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The restoring force in simple harmonic motion is directly proportional to displacement.

In simple harmonic motion, an object oscillates back and forth around an equilibrium position due to a restoring force. This restoring force is always directed towards the equilibrium position and is directly proportional to the displacement from that position. This means that the further the object is from its equilibrium position, the stronger the restoring force will be.

The relationship between the restoring force and displacement can be described by Hooke's law, which states that the force exerted by a spring is directly proportional to the amount it is stretched or compressed. This law applies to any system that exhibits simple harmonic motion, including pendulums and mass-spring systems.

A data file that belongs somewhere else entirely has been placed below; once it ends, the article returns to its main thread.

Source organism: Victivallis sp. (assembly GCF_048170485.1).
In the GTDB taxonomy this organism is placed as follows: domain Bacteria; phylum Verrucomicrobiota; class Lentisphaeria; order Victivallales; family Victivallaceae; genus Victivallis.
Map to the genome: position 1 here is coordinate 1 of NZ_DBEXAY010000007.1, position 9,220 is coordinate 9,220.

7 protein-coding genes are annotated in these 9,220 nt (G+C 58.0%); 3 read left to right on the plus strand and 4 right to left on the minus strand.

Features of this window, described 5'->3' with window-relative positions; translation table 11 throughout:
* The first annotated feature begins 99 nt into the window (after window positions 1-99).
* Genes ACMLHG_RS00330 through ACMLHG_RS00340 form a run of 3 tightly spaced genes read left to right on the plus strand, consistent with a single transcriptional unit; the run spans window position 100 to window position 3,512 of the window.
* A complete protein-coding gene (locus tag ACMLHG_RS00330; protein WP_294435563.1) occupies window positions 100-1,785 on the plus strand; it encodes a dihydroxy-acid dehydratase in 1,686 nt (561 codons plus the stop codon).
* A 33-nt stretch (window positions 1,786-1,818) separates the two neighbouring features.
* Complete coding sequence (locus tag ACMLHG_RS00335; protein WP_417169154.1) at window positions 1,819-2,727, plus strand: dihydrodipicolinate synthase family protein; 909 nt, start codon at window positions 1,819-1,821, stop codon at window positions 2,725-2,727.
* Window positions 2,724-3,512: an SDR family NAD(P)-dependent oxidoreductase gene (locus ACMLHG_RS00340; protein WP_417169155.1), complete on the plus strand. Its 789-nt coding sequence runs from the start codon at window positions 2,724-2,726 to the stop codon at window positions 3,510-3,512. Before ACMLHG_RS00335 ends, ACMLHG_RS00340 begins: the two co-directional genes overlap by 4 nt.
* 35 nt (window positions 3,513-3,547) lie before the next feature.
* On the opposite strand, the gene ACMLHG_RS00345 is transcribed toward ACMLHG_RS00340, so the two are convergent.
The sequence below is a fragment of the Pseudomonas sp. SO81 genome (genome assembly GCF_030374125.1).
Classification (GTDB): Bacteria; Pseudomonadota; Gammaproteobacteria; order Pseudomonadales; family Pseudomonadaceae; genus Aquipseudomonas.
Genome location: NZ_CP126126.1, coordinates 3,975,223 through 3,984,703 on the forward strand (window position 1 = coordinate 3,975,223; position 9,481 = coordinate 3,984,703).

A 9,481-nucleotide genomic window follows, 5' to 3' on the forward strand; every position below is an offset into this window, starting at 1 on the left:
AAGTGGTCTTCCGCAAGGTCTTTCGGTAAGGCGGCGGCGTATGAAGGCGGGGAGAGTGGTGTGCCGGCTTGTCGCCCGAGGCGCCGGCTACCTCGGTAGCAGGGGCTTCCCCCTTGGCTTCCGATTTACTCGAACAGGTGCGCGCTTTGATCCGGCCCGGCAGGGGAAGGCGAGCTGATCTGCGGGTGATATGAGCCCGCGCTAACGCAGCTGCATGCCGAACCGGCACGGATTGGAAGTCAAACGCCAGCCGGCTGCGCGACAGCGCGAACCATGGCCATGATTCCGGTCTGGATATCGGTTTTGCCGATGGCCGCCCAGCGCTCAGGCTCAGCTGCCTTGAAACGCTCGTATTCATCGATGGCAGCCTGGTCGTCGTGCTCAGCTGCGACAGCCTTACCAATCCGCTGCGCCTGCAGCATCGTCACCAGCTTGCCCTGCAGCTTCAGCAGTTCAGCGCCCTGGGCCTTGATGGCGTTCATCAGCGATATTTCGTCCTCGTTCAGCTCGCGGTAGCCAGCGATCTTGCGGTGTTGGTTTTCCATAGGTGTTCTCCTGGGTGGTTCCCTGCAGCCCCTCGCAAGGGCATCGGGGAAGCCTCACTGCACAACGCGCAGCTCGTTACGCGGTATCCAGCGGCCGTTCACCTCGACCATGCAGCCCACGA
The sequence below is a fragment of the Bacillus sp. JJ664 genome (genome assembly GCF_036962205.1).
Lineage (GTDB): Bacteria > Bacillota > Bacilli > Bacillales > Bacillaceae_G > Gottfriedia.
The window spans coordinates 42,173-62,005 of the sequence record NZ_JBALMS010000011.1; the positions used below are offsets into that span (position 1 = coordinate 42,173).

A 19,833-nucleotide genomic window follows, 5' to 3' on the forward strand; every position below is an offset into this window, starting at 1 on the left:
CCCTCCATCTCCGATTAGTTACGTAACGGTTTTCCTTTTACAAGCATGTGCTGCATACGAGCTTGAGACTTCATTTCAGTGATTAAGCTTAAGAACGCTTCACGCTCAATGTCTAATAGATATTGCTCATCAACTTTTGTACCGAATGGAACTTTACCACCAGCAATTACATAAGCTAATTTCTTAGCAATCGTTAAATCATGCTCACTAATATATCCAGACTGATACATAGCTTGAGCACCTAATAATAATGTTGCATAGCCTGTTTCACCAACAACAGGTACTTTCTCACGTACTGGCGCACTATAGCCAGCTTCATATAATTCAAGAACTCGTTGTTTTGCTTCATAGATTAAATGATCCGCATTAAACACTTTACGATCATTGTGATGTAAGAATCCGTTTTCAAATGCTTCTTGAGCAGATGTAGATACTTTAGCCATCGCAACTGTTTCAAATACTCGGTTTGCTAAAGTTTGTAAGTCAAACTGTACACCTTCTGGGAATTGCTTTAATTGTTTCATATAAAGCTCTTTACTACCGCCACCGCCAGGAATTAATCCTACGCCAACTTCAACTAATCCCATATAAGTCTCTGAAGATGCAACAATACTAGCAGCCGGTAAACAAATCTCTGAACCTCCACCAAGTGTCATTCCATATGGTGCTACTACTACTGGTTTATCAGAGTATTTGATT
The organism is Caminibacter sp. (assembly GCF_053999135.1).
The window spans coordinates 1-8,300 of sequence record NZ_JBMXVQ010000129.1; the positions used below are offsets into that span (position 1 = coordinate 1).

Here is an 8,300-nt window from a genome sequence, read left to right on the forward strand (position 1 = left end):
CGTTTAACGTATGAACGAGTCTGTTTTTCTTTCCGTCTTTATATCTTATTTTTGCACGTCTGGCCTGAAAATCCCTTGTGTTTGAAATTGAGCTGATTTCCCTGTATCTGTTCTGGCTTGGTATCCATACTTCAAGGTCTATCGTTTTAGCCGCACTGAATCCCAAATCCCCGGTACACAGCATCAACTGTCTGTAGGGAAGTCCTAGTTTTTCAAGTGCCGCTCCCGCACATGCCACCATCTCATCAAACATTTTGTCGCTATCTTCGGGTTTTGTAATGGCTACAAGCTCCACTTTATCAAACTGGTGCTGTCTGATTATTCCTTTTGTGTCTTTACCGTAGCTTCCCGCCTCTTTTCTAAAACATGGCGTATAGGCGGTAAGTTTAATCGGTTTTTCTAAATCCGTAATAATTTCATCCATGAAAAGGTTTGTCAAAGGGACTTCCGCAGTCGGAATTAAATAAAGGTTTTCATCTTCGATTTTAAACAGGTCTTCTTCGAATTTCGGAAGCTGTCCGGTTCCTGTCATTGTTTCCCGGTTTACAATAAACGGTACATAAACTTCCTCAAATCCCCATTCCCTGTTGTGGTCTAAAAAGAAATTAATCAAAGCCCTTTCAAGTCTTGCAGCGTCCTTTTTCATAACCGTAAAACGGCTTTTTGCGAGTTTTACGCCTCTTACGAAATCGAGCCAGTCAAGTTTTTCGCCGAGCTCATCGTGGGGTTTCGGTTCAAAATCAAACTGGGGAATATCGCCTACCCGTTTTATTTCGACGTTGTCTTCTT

The equation that describes the relationship between the restoring force and displacement is F = -kx, where F is the restoring force, k is the spring constant (a measure of the stiffness of the spring), and x is the displacement from the equilibrium position. The negative sign indicates that the force is always directed towards the equilibrium position.

Understanding the relationship between the restoring force and displacement is important for understanding the behaviour of systems that exhibit simple harmonic motion. It allows us to predict the motion of the object and calculate important quantities such as the period and frequency of the oscillation.

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